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By Pattie Beaven

When I was told about Stephen King’s writing memoir, I ignored the suggestion to read it. Stephen King isn’t my typical genre. I’ve never read his books, and even his fantasy series “The Dark Tower” doesn’t interest me in the slightest.

But when a respected blogger and founder of Optimize Me website, Brian Johnson, gave a Philosopher Note for King’s book, I started paying attention. Brian doesn’t review just any book for his site, he recommends the best life-changing books. So I was curious. What could it hurt to listen to King talk about his journey as a writer?

It didn’t hurt. Not at all. In fact, I have a whole new respect for King, even though I’m still not likely to run out and grab his books off the library shelf and start reading. One may not like King’s work personally, but writers will all agree Stephen King is widely successful, perhaps one of the most successful living writers of our time. So, while you may not read his work, aspiring writers would do well to listen to his advice and his struggles.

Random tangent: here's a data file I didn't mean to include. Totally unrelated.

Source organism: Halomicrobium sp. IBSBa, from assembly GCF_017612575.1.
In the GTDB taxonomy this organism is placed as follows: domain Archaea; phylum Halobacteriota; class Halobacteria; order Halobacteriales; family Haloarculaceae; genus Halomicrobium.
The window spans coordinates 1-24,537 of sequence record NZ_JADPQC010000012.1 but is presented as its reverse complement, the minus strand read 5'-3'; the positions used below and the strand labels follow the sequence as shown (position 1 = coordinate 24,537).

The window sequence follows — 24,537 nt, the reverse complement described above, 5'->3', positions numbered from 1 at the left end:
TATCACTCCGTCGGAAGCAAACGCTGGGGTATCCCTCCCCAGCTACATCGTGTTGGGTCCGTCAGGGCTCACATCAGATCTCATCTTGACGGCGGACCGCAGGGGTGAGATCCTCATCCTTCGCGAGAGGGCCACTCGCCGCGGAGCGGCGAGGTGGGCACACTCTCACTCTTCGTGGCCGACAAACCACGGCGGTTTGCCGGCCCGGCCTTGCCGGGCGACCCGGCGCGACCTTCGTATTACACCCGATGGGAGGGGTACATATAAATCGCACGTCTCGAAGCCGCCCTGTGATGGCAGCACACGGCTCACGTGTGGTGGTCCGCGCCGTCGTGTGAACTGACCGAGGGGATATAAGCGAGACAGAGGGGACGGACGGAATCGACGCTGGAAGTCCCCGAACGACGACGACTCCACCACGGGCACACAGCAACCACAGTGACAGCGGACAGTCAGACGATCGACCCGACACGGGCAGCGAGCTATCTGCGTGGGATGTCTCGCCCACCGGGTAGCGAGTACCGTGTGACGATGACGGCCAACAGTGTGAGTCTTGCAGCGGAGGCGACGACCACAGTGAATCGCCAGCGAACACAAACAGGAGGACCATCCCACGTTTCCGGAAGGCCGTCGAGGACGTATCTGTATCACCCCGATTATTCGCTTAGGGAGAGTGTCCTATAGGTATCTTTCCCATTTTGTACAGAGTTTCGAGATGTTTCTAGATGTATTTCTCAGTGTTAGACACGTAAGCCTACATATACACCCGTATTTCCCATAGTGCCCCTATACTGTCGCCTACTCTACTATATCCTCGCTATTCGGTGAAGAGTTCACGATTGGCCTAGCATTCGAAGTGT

King starts his memoir by giving us a background on his life. You know, I’m still not sure how true his poison ivy story is, but it did bring him back down to my level. He was not born a bestselling author. He has made mistakes, he has fears and anxiety. He has felt pain. I can appreciate that.

His advice is quite sound, though. Towards the end of the book, King tells us “You don’t need writing classes or seminars any more than you need this or any other book on writing….You learn the craft through living…You learn the most by reading a lot and writing a lot. The most valuable lessons of all are the ones you teach yourself.”

So take it from a well-known writer. Keep up the work. Find your space, your groove, your muse. Get to work and pursue your dream- whether that’s to just finish your story, share it with family and friends, or get published and share your book with the world.

You may not learn the magic secrets of writing by reading books or attending workshops (apparently there aren’t any magic secrets, anyways). But in the process, you will enjoy life and may find something to write about. And isn’t that what we are all about? Encouraging ourselves and inspiring ourselves to keep our sanity while we trudge through the process of being a writer?

Whether you find yourself reading King or Kingsolver, get inspired by our favorites and let their success drive you forward.

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